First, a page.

Words & photos - Daniel Bevis
An enthusiasm for exotic one-off specials helps to tie Ferrari's contemporary models into a long and distinguished tradition of coachbuilding, exemplary client relations, and just creating beautiful things for the sake of it. If you have the right connections to Maranello, the freedom exists to commission such things, and James Glickenhaus is a man who exploits this relationship to glorious effect. You may have heard of him more recently as the chap behind the SCG 003 (if not, Google it, it's astounding), but this is what he was up to back in 2006: working with Pininfarina to reshape the Enzo in the style of the P Series racers of the 1960s.
Interestingly it was Pininfarina who approached Glickenhaus rather than the other way around, as he's a notable collector of Ferraris and as such is very much in the inner circle - it served to bolster Pininfarina's credentials too and so, four million dollars later, Glickenhaus found himself with a unique and revered Ferrari that instantly became a significant chapter in cavallino rampante history by default. The engine, transmission, suspension and brakes of the Enzo remain, complemented by a wind-tunnel-tested CFRP body that echoes the old 330 P4, 512S and 333 SP. The seats were 3D-modelled to fit Glickenhaus and his son, trimmed in black mesh and red leather chosen by his daughter. Impressively, the P4/5 is 270kg lighter than an Enzo, and it'll accelerate from 0-62mph in three seconds dead, going on to a top whack of 233mph. An exquisite design, then, but one specifically honed to be better, faster, more extreme than even Ferrari themselves envisaged.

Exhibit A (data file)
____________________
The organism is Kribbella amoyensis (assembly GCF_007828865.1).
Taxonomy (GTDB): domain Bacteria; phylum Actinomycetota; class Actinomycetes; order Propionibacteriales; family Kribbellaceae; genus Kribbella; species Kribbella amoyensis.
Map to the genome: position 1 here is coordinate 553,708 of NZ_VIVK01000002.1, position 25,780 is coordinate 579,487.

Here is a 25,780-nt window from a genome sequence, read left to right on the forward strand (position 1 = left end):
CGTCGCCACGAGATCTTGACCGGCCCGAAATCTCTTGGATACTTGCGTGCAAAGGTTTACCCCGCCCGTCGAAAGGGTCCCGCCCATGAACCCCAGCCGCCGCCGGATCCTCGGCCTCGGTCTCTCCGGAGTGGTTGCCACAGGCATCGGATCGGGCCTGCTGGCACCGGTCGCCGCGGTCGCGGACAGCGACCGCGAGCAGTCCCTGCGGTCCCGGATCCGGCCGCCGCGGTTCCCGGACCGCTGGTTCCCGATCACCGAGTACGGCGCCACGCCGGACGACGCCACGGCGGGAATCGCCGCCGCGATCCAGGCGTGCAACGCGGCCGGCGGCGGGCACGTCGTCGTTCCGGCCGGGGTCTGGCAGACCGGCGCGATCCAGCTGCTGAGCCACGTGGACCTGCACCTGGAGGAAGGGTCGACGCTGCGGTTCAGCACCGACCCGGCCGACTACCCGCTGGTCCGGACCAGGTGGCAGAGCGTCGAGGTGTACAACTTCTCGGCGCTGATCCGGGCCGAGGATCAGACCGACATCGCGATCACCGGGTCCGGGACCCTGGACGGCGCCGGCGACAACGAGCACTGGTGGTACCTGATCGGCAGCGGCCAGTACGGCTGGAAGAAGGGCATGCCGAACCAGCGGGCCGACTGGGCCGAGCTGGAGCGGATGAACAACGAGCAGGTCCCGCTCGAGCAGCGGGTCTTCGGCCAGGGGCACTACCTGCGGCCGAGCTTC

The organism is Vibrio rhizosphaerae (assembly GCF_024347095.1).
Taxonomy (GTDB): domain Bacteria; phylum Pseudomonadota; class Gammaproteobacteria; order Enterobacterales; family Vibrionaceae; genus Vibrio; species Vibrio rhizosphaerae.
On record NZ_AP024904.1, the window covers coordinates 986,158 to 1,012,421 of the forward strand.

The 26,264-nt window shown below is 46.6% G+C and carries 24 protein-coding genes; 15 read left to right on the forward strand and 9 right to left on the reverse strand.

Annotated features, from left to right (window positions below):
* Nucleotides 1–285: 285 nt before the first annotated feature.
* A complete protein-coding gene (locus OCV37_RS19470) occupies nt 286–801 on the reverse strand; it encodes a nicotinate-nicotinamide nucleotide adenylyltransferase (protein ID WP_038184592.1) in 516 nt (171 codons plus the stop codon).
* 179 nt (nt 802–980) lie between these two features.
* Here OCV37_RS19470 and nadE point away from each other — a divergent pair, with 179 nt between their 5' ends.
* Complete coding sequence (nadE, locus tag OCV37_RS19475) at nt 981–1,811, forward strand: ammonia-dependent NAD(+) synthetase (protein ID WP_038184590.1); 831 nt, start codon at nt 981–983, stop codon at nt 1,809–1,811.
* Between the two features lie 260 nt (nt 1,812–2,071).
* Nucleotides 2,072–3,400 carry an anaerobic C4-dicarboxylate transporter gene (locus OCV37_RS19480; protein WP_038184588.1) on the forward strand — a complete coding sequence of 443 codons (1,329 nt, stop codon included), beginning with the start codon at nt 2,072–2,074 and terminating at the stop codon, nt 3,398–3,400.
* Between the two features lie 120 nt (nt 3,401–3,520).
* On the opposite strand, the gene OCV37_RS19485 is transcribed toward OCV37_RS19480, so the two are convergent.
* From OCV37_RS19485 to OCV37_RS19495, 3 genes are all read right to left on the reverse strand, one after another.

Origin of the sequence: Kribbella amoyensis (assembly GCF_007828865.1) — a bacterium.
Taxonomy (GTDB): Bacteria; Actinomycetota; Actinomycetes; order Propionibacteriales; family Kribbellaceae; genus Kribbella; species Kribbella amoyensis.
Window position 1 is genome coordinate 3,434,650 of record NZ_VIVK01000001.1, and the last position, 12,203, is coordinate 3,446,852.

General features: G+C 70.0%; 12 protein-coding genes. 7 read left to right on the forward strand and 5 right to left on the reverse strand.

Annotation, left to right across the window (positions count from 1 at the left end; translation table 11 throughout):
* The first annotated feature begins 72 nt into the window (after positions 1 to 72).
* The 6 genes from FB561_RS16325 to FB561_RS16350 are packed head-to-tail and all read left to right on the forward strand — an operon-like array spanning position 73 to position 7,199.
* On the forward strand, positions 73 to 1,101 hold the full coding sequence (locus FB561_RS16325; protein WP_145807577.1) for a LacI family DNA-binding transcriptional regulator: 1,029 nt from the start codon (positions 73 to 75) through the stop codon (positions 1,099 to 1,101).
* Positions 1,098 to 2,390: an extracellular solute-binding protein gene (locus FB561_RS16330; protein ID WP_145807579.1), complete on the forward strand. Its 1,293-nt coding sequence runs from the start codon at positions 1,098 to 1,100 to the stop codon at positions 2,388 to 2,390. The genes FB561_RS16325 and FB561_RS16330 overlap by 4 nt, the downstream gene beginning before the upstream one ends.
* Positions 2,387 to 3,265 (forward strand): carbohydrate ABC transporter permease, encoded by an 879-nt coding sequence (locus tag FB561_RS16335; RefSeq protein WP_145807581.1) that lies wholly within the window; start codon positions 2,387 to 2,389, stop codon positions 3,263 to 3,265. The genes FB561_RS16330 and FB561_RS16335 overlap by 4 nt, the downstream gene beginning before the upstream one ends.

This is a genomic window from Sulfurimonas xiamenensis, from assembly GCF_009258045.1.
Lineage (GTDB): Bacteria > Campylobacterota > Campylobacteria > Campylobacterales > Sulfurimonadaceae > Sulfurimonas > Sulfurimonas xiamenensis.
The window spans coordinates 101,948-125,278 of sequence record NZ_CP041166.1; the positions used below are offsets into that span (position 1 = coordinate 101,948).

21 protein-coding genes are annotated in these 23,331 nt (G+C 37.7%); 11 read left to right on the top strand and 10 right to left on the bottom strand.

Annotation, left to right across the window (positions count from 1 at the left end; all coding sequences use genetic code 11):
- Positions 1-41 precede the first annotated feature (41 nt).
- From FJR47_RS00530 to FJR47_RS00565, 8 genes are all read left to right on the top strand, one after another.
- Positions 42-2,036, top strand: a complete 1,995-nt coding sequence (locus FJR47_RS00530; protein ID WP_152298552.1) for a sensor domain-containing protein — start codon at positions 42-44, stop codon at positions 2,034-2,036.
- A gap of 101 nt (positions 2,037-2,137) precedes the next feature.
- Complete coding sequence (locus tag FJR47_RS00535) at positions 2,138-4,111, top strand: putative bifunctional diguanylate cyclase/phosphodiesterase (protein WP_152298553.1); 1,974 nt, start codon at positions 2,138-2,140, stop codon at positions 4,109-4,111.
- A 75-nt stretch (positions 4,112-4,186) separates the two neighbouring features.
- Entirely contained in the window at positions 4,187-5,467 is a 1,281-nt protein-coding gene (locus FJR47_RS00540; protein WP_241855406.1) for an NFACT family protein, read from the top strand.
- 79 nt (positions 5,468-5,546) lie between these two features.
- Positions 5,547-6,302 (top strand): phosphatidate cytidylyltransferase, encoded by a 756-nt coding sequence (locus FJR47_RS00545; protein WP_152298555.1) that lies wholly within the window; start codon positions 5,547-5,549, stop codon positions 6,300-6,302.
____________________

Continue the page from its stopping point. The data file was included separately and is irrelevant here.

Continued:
When Luca di Montezemolo, then chairman of Ferrari, first saw the P4/5, he wasted no time in proclaiming that it was wholly deserving of being officially badged with the prancing horse, its official name being decided as 'Ferrari P4/5 by Pininfarina'. That's pretty much the strongest accolade a private collector could wish for.
Spotted at the 2015 FoS - more pics here.